For a few months now, my family and I have been putting our screens away from Saturday to Sunday evening. Everything goes into a locked box (yes, laptops, phones, i-pads, all of it) and I place the key in a hidden place in case it feels too tempting to take a quick peek.
Have my children (aged 11, 14 and 15) been happy about this? Not initially, no. And one or two of them still have moments of vociferously opposing it. So why are we doing it? Why bother?
Rewind several months and I was listening to one of my favourite podcasters, Krista Tippett, interviewing a woman named Tiffany Shlain about her decade-long practice of ‘Tech Shabbat.’ (The interview was entitled ‘We’ve been enmeshed with our technologies. Tech Shabbat for everyone?) This entails resting from screens for 24 hours and has resulted in her book 24/6: Giving Up Screens One Day a Week to Get More Time, Creativity, and Connection. I remember I was washing up as I was listening to it and I literally stood stock still and thought, I really, really want to do this but could it ever work in my family? Could we possibly try it?
I’m not saying it’s always been easy, but we are doing it. We have woven Tech Shabbat into our lives. In the early days of implementing it, it came as a real shock just how many dozens of times I was reaching for my phone during the day. I use it for finding recipes, for music, for podcasts, for maps to get us places, for weather reports, for timers on the oven; and this is without the other everyday distractions of WhatsApp, phone calls, email, Instagram and Duolingo (you can insert your own personal distractions there).
Yes, we come unstuck sometimes. For example, my husband took my son to rugby practice once only to find out it had been cancelled and he hadn’t seen the message that morning. Then there was another time we were driving around and getting frustrated because we couldn’t find where we were meant to be going as we no longer carry maps in the car. If my children are making plans for Sunday, we now encourage them to get everything organised the day before and their friends are slowly coming to know and understand that they won’t be able to get hold of them that day by phone. (I have no doubt some are horrified by this archaic-sounding screen-free day and this ‘weird’ event that takes place in our household). Apart from a few hiccups here and there, the kids have now sunk into a gentle acceptance of it. My eldest even says she welcomes it.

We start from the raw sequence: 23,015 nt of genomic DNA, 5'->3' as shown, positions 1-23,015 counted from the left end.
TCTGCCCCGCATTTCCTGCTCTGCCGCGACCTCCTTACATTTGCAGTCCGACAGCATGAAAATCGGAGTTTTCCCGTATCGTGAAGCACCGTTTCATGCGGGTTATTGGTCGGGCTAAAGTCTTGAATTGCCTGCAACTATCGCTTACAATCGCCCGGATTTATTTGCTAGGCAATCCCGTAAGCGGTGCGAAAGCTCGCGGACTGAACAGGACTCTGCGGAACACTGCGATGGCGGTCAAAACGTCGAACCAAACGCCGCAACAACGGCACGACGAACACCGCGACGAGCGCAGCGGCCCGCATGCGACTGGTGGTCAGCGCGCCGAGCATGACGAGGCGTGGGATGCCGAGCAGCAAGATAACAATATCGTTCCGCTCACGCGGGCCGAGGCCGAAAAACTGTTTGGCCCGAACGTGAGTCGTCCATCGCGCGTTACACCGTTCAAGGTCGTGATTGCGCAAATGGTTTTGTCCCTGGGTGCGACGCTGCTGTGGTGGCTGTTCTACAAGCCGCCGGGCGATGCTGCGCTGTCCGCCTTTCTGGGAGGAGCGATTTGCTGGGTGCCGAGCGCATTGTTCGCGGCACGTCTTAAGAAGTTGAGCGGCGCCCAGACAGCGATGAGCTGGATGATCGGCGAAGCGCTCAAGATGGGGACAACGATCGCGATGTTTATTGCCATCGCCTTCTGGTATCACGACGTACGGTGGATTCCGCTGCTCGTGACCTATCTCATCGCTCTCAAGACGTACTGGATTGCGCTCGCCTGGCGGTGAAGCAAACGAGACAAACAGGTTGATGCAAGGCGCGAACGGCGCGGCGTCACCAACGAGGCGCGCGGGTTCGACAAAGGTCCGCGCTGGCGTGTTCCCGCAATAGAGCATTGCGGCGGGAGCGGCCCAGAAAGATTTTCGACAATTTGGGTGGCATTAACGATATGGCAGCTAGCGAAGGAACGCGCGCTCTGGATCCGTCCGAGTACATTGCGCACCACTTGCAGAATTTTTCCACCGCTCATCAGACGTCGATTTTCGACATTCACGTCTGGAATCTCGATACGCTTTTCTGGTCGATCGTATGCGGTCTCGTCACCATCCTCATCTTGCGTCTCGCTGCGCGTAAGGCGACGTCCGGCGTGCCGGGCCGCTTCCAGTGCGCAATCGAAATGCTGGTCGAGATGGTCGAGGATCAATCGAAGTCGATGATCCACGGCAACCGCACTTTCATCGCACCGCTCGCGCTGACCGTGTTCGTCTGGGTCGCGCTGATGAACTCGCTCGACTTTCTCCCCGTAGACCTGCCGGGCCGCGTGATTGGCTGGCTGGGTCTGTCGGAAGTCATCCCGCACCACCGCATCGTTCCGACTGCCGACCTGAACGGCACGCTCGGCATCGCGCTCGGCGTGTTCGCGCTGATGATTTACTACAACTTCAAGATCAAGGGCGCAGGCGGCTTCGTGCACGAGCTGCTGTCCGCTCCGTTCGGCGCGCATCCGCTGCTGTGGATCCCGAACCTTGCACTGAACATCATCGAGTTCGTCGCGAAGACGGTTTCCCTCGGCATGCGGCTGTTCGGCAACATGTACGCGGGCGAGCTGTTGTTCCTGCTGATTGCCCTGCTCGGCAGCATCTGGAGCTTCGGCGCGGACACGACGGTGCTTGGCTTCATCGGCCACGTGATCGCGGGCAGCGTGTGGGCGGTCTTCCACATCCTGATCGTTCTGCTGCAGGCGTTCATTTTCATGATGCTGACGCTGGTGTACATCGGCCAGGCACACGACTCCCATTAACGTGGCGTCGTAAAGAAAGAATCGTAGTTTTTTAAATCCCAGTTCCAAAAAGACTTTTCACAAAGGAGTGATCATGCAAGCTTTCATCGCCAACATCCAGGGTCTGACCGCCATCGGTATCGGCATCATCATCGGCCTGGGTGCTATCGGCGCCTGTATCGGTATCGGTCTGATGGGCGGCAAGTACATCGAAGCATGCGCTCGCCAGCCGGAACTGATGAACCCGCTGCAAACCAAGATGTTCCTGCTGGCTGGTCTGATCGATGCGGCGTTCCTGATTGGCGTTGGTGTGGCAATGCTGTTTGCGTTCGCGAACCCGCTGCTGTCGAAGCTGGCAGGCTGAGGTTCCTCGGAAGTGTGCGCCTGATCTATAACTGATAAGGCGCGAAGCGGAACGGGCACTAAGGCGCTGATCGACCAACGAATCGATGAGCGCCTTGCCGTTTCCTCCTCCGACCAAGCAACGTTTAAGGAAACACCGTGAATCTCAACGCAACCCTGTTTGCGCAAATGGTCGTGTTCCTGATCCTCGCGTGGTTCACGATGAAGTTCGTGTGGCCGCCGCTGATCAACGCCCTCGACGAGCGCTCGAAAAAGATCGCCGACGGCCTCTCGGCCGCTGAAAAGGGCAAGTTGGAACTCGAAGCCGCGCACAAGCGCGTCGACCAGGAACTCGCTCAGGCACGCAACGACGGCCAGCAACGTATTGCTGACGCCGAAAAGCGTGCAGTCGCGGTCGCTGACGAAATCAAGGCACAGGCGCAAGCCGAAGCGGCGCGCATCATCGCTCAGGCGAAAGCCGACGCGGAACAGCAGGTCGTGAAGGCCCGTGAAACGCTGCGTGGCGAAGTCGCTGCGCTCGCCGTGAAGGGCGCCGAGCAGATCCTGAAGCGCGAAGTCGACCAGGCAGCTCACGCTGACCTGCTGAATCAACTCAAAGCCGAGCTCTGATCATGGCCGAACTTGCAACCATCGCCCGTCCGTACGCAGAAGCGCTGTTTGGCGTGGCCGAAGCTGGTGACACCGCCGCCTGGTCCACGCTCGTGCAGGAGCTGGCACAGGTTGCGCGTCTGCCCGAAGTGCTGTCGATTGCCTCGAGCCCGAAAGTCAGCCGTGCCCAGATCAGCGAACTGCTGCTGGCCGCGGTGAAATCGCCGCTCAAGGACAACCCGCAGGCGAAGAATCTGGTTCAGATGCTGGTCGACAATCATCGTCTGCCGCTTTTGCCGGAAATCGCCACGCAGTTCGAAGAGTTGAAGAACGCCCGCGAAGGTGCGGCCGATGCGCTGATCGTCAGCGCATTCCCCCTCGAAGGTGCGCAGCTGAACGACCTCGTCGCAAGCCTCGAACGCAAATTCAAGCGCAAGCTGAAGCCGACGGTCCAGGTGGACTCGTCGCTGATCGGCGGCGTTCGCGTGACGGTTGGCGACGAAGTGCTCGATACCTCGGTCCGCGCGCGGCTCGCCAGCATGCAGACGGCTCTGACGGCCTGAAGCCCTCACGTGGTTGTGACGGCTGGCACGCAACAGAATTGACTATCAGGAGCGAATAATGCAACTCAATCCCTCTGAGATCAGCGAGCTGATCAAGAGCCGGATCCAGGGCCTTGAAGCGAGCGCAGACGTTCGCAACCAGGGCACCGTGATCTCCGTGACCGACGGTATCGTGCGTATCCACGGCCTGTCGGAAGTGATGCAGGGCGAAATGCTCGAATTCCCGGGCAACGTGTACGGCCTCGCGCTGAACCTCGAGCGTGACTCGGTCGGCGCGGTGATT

When the devices are put away, something physical happens in my body; it’s like a deep exhale and my nervous system instantaneously settles. I can truly relax for the first time all week. I don’t need to worry about if one of my children are spending way too long online and I don’t need to worry about replying to all those messages, because I’m not going to see them. At least, not on that day.
It’s a strange thing, but time honestly seems to slow down without all those devices and distractions. The day stretches out slow and syrupy and calm and we all agree by dusk that it has felt like a longer-than-average length day (definitely in a good way.)
Here’s a few things I’ve been doing with my Sundays when I’m at home:
Giving the house plants their weekly watering and tending
Playing the ukulele, piano or guitar
Studying Spanish (I speak Spanish but it’s rusty and recently I’ve wanted to improve so have taken some grammar books out of the library)
Trying to get up to date with my photo albums
Working in our outside patio area
Are you tempted to give it a try in your own household?
If so, here are a few tips:
⭑ Listen to the podcast I mentioned above that inspired me to incorporate it into our lives.
⭑ You don’t need to be dogmatic about it. Do what works for you and your family. If this means trying it for a morning or an afternoon, great. If this means taking your phone out because you are concerned about the wheareabouts of your child, absolutely fine. If this means keeping a phone to hand but out of sight because you need to be contactable in case of an emergency, well of course. Do whatever works for you and your own circumstances. (On the same note of not being dogmatic, my eldest is nearly sixteen, soon heading to sixth form college and I’m conscious that she also needs her own autonomy to make choices so of course if she wants to phase it out at that stage, she can. But I hope she’ll still be involved in some element of it Let’s see…)
⭑ Make a list of Sunday activities you can turn to for those moments of feeling bored. This could be particularly helpful for children.
Let me know if you try it! I’d love to know how you get on. For me, it has been truly life-changing.
http://rebeccastonehill.com/wp-content/uploads/IMG_0361-scaled.jpg17072560Rebecca Stonehillhttp://rebeccastonehill.com/wp-content/uploads/mtbsdpgw.bmpRebecca Stonehill2022-05-23 10:34:422022-05-23 10:34:46Taking a 'Tech Shabbat' each Sunday